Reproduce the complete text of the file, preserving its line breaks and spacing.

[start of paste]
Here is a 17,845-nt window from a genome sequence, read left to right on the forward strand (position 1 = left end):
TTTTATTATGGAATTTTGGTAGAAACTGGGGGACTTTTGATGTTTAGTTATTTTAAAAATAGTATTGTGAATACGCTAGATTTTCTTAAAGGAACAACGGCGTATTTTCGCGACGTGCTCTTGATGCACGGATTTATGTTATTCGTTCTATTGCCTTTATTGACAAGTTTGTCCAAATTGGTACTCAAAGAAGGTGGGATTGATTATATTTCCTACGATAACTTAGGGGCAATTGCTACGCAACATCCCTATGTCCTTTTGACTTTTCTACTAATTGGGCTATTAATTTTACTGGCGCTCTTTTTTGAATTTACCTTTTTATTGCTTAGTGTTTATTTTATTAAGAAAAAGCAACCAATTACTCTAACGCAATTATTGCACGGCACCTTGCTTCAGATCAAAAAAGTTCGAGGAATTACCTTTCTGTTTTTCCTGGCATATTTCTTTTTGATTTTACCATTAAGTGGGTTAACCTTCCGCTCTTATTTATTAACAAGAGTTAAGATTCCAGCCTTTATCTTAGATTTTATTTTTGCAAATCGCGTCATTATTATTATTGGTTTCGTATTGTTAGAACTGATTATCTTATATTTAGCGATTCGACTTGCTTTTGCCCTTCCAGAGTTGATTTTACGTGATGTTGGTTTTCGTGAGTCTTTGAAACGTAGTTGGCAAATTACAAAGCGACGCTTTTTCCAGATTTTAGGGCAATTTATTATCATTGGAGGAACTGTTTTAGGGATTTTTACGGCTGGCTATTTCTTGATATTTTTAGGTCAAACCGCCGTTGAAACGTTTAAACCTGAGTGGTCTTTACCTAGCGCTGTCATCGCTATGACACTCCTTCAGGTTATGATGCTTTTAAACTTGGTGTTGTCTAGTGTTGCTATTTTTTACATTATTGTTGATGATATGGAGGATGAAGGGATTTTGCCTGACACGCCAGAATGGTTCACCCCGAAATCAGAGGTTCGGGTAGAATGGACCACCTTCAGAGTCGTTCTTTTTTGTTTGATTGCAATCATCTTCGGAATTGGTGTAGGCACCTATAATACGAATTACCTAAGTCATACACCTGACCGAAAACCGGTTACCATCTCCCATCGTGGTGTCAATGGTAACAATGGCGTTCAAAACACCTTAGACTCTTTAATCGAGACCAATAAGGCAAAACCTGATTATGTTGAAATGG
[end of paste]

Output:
Here is a 17,845-nt window from a genome sequence, read left to right on the forward strand (position 1 = left end):
TTTTATTATGGAATTTTGGTAGAAACTGGGGGACTTTTGATGTTTAGTTATTTTAAAAATAGTATTGTGAATACGCTAGATTTTCTTAAAGGAACAACGGCGTATTTTCGCGACGTGCTCTTGATGCACGGATTTATGTTATTCGTTCTATTGCCTTTATTGACAAGTTTGTCCAAATTGGTACTCAAAGAAGGTGGGATTGATTATATTTCCTACGATAACTTAGGGGCAATTGCTACGCAACATCCCTATGTCCTTTTGACTTTTCTACTAATTGGGCTATTAATTTTACTGGCGCTCTTTTTTGAATTTACCTTTTTATTGCTTAGTGTTTATTTTATTAAGAAAAAGCAACCAATTACTCTAACGCAATTATTGCACGGCACCTTGCTTCAGATCAAAAAAGTTCGAGGAATTACCTTTCTGTTTTTCCTGGCATATTTCTTTTTGATTTTACCATTAAGTGGGTTAACCTTCCGCTCTTATTTATTAACAAGAGTTAAGATTCCAGCCTTTATCTTAGATTTTATTTTTGCAAATCGCGTCATTATTATTATTGGTTTCGTATTGTTAGAACTGATTATCTTATATTTAGCGATTCGACTTGCTTTTGCCCTTCCAGAGTTGATTTTACGTGATGTTGGTTTTCGTGAGTCTTTGAAACGTAGTTGGCAAATTACAAAGCGACGCTTTTTCCAGATTTTAGGGCAATTTATTATCATTGGAGGAACTGTTTTAGGGATTTTTACGGCTGGCTATTTCTTGATATTTTTAGGTCAAACCGCCGTTGAAACGTTTAAACCTGAGTGGTCTTTACCTAGCGCTGTCATCGCTATGACACTCCTTCAGGTTATGATGCTTTTAAACTTGGTGTTGTCTAGTGTTGCTATTTTTTACATTATTGTTGATGATATGGAGGATGAAGGGATTTTGCCTGACACGCCAGAATGGTTCACCCCGAAATCAGAGGTTCGGGTAGAATGGACCACCTTCAGAGTCGTTCTTTTTTGTTTGATTGCAATCATCTTCGGAATTGGTGTAGGCACCTATAATACGAATTACCTAAGTCATACACCTGACCGAAAACCGGTTACCATCTCCCATCGTGGTGTCAATGGTAACAATGGCGTTCAAAACACCTTAGACTCTTTAATCGAGACCAATAAGGCAAAACCTGATTATGTTGAAATGG